While many use this as an opportunity to vent their frustrations, I realized early on that if I keep posting about my own insecurities, these posts will start sounding very similar. So I decided to move away from "woe is me" and focus on motivation and encouragement, centering my IWSG posts on inspirational quotes from people I admire.
This month's quote comes from Burton Rascoe. Most well known as a literary editor for the New York Herald Tribune, Rascoe was renowned in the twenties and thirties, publishing several non-fiction books on authors and literary commentary throughout his life. Though I'm not sure where it originated, the following quote is attributed to him:
"What no wife of a writer can ever understand is that a writer is working when he's staring out of the window."
As most of you have come to know by now, I can be a veritable quote machine at times, but this one definitely ranks high on my all time favorites list. If we forgive the gender bias of the language Rascoe employed, I think this is one of those universal chunks of aphorism that make writers of nearly every size, shape, and genre say, Yes! Someone understands!
I've done a bit of preaching here and there on this blog about organization and work ethic. For the most part, I think I've made it clear that I believe writers should approach the craft as professionals if we want to be successful at this—that is, we should treat writing like a genuine profession, not some fleeting weekend hobby. And I absolutely believe that's true. The written word is serious business, and it demands equal parts ardor and diligence. But sometimes it's important to stop and remind ourselves that we're not punching the clock and filing into a cubicle when we write. We are engaging art, and damn it, sometimes that means staring out of a window. Sometimes it means closing your eyes and listening to music, or going for a walk at night and looking up at the moon. These aren't usually the kinds of things you can pencil into a work schedule, but they can do wonders when you let them.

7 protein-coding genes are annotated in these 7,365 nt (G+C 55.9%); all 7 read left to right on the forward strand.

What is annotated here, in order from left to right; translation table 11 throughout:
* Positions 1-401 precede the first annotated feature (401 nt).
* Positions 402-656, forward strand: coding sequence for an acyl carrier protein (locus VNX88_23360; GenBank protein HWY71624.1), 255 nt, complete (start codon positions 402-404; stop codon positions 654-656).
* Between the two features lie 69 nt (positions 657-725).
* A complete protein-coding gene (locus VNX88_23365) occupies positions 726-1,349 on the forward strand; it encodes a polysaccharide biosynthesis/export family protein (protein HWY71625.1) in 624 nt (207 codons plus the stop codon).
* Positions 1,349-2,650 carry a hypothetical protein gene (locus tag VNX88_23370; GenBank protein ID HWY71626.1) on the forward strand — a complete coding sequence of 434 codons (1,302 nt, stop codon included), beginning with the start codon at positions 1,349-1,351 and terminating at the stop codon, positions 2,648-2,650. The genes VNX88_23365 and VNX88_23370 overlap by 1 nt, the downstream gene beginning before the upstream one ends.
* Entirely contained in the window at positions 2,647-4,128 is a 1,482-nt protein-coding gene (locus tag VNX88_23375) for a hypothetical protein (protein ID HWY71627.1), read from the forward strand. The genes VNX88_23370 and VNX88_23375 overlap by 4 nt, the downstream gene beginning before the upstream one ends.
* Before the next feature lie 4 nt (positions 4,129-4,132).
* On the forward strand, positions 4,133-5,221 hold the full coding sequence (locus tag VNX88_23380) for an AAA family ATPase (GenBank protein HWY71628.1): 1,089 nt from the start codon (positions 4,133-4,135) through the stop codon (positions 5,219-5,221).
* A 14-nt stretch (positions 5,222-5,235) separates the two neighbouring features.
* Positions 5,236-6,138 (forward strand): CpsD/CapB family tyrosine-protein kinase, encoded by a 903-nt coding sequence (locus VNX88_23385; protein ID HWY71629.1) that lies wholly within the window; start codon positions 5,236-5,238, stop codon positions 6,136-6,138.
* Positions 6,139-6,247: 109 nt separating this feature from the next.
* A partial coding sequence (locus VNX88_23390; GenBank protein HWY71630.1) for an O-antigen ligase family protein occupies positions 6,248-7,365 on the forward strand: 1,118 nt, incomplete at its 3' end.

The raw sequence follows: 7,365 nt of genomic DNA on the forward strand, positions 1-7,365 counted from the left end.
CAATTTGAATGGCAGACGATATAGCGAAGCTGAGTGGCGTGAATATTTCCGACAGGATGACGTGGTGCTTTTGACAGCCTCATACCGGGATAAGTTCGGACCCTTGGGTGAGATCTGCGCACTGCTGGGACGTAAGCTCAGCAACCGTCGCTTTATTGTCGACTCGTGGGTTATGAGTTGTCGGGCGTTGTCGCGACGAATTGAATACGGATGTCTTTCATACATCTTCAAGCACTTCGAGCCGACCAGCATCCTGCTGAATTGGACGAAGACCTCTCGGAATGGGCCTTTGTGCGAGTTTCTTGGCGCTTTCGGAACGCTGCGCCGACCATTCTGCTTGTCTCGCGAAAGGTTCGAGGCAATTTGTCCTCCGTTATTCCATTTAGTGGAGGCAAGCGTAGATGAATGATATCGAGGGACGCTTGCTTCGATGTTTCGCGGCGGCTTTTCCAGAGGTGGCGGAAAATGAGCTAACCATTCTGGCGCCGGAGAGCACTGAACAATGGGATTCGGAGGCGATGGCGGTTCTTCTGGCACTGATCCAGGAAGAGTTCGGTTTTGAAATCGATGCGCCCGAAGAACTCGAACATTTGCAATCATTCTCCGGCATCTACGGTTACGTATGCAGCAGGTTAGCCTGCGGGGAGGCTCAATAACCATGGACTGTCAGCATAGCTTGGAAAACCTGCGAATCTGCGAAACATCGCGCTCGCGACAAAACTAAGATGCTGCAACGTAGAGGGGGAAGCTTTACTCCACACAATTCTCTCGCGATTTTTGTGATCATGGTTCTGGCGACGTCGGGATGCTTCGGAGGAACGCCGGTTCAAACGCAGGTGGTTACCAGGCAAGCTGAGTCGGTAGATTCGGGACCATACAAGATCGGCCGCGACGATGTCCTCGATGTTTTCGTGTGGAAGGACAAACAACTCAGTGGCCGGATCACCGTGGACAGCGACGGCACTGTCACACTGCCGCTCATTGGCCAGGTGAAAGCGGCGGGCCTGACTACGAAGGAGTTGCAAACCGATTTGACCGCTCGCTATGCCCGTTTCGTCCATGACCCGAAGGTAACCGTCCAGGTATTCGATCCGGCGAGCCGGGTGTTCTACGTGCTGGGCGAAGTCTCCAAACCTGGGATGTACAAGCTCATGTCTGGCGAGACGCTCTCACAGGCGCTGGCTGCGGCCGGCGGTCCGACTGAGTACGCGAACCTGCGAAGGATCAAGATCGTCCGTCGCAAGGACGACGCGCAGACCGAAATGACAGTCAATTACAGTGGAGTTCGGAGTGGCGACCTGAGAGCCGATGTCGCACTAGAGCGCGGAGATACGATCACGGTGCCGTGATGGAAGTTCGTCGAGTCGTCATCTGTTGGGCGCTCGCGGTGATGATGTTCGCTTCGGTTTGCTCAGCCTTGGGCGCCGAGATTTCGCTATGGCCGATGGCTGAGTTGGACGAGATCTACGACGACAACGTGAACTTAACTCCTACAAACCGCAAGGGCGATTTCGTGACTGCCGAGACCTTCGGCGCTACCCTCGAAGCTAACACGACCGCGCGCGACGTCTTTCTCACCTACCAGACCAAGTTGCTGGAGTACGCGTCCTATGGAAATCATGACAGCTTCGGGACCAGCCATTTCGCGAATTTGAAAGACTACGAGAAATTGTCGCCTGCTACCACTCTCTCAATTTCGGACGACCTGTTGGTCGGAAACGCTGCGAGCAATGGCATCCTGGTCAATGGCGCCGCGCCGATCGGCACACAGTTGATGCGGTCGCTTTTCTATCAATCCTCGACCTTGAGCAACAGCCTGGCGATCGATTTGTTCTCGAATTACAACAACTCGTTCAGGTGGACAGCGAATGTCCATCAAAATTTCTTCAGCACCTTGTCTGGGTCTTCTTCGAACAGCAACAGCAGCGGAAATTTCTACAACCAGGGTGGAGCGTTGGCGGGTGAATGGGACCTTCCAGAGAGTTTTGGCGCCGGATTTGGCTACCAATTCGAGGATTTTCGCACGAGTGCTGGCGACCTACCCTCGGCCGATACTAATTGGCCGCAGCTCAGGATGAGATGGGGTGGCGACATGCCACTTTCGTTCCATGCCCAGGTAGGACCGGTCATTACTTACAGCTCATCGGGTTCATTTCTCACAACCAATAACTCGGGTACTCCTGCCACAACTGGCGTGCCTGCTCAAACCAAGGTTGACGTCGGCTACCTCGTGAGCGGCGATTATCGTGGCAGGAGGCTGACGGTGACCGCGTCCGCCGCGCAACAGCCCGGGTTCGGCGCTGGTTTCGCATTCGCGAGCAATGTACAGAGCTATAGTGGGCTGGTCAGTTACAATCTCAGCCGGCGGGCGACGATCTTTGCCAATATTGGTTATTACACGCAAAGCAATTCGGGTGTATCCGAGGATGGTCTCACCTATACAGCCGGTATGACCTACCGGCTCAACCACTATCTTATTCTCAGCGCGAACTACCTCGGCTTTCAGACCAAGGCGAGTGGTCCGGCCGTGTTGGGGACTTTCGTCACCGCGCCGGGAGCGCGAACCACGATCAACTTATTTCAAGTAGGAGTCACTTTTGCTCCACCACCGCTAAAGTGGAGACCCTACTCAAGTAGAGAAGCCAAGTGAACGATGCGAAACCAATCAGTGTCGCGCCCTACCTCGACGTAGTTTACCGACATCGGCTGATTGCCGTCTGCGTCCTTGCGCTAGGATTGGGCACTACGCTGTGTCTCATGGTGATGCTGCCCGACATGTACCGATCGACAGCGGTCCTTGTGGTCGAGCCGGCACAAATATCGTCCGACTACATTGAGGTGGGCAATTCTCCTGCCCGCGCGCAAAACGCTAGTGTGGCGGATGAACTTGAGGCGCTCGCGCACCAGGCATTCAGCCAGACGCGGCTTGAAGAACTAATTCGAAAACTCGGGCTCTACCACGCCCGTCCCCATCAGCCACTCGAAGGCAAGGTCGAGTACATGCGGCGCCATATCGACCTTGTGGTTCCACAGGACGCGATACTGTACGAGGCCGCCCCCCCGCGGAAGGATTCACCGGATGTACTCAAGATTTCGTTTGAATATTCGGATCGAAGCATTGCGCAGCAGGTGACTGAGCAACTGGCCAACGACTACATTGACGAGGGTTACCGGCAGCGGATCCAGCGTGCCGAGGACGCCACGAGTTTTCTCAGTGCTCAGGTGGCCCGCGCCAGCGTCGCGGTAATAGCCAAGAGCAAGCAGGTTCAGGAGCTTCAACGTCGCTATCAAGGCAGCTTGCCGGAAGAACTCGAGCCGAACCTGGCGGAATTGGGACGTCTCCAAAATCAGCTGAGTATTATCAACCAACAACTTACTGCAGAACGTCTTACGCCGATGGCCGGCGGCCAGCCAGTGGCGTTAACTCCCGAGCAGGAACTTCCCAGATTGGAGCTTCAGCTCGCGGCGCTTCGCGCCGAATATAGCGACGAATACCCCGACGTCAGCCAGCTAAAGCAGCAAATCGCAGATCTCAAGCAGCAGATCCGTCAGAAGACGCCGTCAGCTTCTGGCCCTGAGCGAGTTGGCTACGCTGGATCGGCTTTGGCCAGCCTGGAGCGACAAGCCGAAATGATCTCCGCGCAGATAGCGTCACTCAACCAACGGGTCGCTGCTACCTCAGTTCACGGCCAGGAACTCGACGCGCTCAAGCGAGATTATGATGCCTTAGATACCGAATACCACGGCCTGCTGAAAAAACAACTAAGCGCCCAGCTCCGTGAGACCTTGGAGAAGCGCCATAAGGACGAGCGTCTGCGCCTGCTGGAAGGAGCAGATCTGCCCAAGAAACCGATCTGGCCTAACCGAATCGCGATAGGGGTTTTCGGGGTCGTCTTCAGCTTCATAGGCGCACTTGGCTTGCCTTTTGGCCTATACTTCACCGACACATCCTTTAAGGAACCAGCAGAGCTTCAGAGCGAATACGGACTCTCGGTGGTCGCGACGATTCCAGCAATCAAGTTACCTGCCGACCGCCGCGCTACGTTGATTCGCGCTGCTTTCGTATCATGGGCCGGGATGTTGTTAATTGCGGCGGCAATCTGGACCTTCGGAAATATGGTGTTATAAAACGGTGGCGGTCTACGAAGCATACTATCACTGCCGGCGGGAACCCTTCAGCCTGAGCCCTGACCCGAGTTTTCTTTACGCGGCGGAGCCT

It seems obvious, I know. Hell, it's practically a stereotype: the aspiring writer sitting on the edge of a pier with notepad in hand, staring off into the sun as it sets over the ocean. But usually this image is colored derisively, as though writers, poets, painters, and any other artsy-fartsy types are just slackers in disguise. That's what Rascoe was referring to with his generalizing jab at the spouses and partners of the writerly ilk. If you're not someone that spends the better part of your day chasing the muse, it might be difficult to understand how relaxing in a hammock, watching a good movie, or playing a mindless video game can contribute to anyone's 'work.' Most people do these things to escape demands and responsibilities, not to nurture creativity. But there's no reason you should feel bad for engaging in a little recreation and reflection from time to time. These moments really can grease the wheels of inspiration if you let them (and as long as you don't overdo it).
So the next time your better half catches you staring into the distance while you're supposed to be working, just direct them to Mr. Rascoe's words of wisdom. And better yet, don't be afraid to remind yourself to stop and listen to the churning of the universe every now and again between writing sessions. Hard work will always pay off in the end, but so will the occasional ruminative interlude.